15
    VI
    1989​

    enclosed in a circle. I remember this very clearly, but can't seem to find any images of it. The only one I found is a Japanese with the postmark 20.VI.05 12.18
     
    Last edited: Oct 18, 2010
  43. panjandrum

    panjandrum PongoMod

    Belfast, Ireland
    English-Ireland (top end)
    See also date format.

    The UK NHS follows James Brandon's advice, having standardised on dd mmm yyyy for dates (short form).
    So today is shown as 18 Oct 2010.
     
    Last edited: Oct 18, 2010
  44. ewie

    ewie Senior Member

    This septic isle!
    NW Englandish English
    Me too, Nat, in the approximately one letter a year I still write.

    Here's a Canadian example of the postmark version.
     
  45. natkretep

    natkretep Moderato con anima

    Singapore
    English (Singapore/UK), basic Chinese
    3.43pm, 18.x.10
    Dear Ewie,
    That's very clever of you, Ewie! I'm sure that I've seen a British version of the postmark in this format, but can't find any. Am I dreaming or confusing it with something from somewhere else?

    Yours sincerely,
    Nat
     
  46. ewie

    ewie Senior Member

    This septic isle!
    NW Englandish English
    Dingley Dell
    Manchester
    UK, 18-xii-10
    Mr.N.Kretep
    PO Box 12
    Singapore

    Dear Nat,
    I would've said exactly the same thing, but I can't find a single example of it either on the 'internet' (as they call it) or in my extensive collection of crap correspondence dating back to the old century (as we used to call it). So yes, you might well be hallucinating or something.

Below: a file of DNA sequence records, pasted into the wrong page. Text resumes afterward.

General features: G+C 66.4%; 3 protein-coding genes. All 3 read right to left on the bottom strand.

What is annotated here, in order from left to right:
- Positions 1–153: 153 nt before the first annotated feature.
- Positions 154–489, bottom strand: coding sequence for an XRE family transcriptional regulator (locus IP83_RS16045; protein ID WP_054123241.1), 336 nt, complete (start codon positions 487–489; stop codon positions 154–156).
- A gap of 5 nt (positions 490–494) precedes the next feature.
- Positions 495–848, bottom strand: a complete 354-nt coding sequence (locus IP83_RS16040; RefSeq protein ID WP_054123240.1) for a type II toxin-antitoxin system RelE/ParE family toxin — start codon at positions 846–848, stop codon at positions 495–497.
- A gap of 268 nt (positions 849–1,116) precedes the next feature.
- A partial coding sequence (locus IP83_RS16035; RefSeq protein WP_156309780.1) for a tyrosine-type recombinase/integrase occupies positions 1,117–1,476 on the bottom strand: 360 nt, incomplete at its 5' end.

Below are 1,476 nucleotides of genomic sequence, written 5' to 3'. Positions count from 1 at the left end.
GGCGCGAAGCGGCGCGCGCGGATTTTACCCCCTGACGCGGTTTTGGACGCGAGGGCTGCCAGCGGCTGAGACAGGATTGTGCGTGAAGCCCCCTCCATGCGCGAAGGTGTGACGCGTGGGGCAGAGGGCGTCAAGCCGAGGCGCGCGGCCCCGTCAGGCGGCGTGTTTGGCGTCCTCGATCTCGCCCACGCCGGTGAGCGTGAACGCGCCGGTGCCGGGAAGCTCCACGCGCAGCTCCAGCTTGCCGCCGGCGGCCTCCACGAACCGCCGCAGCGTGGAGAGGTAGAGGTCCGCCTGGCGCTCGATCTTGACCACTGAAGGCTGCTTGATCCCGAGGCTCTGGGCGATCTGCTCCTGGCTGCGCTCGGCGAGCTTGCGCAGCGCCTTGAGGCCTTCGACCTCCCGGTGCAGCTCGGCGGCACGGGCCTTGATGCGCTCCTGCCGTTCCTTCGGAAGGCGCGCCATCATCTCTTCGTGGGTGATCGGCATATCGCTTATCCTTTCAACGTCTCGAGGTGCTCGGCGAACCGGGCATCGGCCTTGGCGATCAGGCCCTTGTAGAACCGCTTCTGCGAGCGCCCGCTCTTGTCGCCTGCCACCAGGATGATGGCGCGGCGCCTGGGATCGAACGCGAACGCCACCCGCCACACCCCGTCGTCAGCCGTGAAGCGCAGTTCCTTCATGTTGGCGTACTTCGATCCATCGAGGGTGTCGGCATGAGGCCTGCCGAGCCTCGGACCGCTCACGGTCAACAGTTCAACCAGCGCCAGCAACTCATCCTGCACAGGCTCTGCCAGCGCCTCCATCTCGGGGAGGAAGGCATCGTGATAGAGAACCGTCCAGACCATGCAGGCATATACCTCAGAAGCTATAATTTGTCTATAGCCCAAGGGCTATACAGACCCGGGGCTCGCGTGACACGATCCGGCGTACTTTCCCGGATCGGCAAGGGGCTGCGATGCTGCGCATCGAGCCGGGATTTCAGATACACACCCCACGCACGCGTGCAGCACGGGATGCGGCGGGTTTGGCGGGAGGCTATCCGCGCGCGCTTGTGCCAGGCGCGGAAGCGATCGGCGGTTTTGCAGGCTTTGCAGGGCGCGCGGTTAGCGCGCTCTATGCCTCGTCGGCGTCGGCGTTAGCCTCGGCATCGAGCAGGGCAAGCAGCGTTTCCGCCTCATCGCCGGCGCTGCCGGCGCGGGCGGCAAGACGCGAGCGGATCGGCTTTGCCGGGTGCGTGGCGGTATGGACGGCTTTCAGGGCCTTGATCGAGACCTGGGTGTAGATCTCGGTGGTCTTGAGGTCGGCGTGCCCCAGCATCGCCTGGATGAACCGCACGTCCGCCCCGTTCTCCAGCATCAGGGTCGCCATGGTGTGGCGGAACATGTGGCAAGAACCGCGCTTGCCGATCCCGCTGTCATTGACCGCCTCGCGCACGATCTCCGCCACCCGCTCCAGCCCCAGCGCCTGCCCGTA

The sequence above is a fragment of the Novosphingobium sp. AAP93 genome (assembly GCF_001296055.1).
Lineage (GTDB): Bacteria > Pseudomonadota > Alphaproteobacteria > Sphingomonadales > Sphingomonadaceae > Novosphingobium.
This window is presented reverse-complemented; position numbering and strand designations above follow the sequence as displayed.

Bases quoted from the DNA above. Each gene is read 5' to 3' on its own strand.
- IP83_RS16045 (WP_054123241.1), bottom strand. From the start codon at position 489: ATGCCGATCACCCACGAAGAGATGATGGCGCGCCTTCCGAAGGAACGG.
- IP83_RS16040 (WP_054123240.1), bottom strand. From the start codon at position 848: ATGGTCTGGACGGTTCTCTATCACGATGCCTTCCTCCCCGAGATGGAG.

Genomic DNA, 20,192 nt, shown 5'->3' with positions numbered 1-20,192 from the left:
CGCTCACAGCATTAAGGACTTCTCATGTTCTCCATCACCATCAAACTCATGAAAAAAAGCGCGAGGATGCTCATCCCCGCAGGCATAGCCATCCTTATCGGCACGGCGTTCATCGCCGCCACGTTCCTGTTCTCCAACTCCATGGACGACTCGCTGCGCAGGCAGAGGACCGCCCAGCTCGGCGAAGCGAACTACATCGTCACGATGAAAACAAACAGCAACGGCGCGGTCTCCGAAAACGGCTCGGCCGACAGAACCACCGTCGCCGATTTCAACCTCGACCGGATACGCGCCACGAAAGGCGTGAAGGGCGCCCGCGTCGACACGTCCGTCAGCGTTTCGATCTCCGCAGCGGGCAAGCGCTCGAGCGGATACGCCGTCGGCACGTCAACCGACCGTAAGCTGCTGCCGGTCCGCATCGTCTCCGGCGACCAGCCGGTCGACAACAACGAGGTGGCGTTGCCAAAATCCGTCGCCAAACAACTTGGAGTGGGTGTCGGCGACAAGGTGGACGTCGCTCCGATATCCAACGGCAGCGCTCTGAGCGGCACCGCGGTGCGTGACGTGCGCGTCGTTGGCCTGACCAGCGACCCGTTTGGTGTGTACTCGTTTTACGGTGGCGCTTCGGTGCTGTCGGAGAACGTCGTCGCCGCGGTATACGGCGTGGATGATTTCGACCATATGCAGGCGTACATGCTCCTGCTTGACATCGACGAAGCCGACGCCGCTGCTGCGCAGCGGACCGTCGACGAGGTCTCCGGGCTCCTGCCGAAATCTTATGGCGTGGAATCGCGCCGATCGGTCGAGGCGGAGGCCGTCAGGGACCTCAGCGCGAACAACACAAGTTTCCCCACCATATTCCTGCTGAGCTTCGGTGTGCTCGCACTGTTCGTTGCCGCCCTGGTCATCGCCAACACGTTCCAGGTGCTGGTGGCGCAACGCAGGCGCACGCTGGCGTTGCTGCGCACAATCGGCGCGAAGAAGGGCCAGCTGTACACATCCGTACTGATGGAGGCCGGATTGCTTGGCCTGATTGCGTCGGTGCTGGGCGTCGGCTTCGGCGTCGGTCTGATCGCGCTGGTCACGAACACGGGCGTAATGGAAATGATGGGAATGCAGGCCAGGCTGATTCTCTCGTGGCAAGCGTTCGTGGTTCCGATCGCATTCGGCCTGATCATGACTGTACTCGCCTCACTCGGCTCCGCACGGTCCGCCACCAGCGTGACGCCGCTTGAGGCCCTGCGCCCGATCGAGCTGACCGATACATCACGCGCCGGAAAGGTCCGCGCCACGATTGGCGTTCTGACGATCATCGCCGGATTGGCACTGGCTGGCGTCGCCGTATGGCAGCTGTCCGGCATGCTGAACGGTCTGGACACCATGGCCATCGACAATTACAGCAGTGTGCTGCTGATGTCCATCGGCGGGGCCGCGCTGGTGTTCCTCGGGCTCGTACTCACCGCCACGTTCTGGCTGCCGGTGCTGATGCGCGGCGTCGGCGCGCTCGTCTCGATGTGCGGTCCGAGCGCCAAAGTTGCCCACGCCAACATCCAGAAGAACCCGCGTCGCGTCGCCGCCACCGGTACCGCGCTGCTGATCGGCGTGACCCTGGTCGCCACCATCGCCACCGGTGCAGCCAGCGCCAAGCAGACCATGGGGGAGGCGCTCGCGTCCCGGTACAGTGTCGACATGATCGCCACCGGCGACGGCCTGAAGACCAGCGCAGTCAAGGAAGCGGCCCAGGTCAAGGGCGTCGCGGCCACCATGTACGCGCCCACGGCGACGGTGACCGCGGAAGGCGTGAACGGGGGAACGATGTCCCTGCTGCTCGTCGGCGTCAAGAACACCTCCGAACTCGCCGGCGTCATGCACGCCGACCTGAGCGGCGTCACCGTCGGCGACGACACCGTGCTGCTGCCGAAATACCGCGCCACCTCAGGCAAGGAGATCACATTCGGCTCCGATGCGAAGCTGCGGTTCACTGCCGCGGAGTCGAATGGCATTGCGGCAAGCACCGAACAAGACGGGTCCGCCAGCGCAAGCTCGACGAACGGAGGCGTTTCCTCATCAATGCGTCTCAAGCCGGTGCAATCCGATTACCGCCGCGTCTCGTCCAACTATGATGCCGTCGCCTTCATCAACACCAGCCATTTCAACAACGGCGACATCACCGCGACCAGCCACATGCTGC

Yrs affec.,
    Ewie
     
  47. boozer Senior Member

    Bulgaria
    Bulgarian
    I greatly enjoy this epistolary mode of communication you have reverted to, but, just for the record, are you already living in the near future, Ewie? That is - December? :D
     
  48. ewie

    ewie Senior Member

    This septic isle!
    NW Englandish English
    Apparently yes, Mr.B:eek::D
     
  49. James Brandon

    James Brandon Senior Member

    Greater London (UK)
    English + French - UK
    Regarding the comment made that British postmarks used to incorporate indication of the date with the month in Roman numerals (e.g.: 10 VIII 1954 would be 10 August 1954), I am not so sure. I am away from home right now but, when I get back to London, I will look through my personal archive (which includes letters posted between 1930 and 1960, from both the UK and France). I will let you know what I find.

    I have a feeling that, in the case of the UK, printing the date in letters for the month (3 letters as a rule, such as JUL for July etc) is long-established. However, I must admit that I do seem to remember seeing postmarks with the month in Roman numerals, as mentioned. This would not be recent.

    A philatelist, if there is one around on this forum, would know instantly what the answer was to this one.
     
  50. allyprice Junior Member

    NZ
    English - New Zealand
    In New Zealand we would always use the dd/mm/yy format. Many official papers now have the letters written nearby though so that Americans and others understand which order it is in.